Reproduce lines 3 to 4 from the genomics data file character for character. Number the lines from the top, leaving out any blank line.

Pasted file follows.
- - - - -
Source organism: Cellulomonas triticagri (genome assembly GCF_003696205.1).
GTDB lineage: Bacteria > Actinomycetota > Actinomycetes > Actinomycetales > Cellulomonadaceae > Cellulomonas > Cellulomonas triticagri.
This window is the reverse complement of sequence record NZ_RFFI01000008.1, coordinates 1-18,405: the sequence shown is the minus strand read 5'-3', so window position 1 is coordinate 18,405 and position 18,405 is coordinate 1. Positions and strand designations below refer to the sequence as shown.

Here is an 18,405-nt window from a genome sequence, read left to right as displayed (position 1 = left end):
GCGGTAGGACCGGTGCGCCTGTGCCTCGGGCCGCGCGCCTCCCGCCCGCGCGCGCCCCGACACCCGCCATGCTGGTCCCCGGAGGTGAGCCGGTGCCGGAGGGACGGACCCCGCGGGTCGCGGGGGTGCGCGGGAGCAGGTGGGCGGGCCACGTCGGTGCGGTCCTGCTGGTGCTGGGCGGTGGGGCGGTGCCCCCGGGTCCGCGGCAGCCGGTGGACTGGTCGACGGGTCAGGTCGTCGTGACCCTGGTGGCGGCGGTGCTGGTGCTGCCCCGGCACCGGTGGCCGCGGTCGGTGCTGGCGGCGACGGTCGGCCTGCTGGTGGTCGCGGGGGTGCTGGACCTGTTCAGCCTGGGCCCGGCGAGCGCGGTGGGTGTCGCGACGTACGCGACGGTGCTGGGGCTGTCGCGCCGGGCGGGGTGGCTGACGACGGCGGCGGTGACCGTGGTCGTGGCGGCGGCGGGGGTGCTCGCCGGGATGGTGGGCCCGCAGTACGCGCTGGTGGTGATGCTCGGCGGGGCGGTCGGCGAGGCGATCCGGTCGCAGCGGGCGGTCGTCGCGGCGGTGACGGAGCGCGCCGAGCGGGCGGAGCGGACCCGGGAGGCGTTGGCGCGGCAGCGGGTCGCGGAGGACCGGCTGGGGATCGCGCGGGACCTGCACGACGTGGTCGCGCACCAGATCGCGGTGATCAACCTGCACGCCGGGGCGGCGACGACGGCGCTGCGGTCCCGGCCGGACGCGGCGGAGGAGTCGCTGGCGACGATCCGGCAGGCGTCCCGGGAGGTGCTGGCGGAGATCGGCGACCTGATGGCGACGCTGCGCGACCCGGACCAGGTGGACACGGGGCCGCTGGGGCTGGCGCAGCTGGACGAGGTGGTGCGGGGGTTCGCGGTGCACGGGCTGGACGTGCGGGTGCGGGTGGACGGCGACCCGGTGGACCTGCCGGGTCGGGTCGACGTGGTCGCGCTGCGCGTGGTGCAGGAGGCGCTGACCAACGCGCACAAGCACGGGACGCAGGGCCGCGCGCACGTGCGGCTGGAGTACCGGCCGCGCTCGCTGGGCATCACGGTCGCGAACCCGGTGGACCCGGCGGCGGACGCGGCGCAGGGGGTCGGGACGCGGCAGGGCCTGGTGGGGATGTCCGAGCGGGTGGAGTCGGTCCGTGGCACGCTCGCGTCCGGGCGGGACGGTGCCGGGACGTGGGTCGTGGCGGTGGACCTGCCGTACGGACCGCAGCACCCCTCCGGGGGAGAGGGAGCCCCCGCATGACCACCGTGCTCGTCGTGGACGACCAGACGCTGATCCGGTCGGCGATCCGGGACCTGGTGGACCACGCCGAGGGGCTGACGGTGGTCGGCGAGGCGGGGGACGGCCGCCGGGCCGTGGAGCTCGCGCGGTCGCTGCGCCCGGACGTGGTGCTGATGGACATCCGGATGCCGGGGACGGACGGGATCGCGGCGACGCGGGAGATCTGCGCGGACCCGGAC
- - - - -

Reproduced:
This window is the reverse complement of sequence record NZ_RFFI01000008.1, coordinates 1-18,405: the sequence shown is the minus strand read 5'-3', so window position 1 is coordinate 18,405 and position 18,405 is coordinate 1. Positions and strand designations below refer to the sequence as shown.

Here is an 18,405-nt window from a genome sequence, read left to right as displayed (position 1 = left end):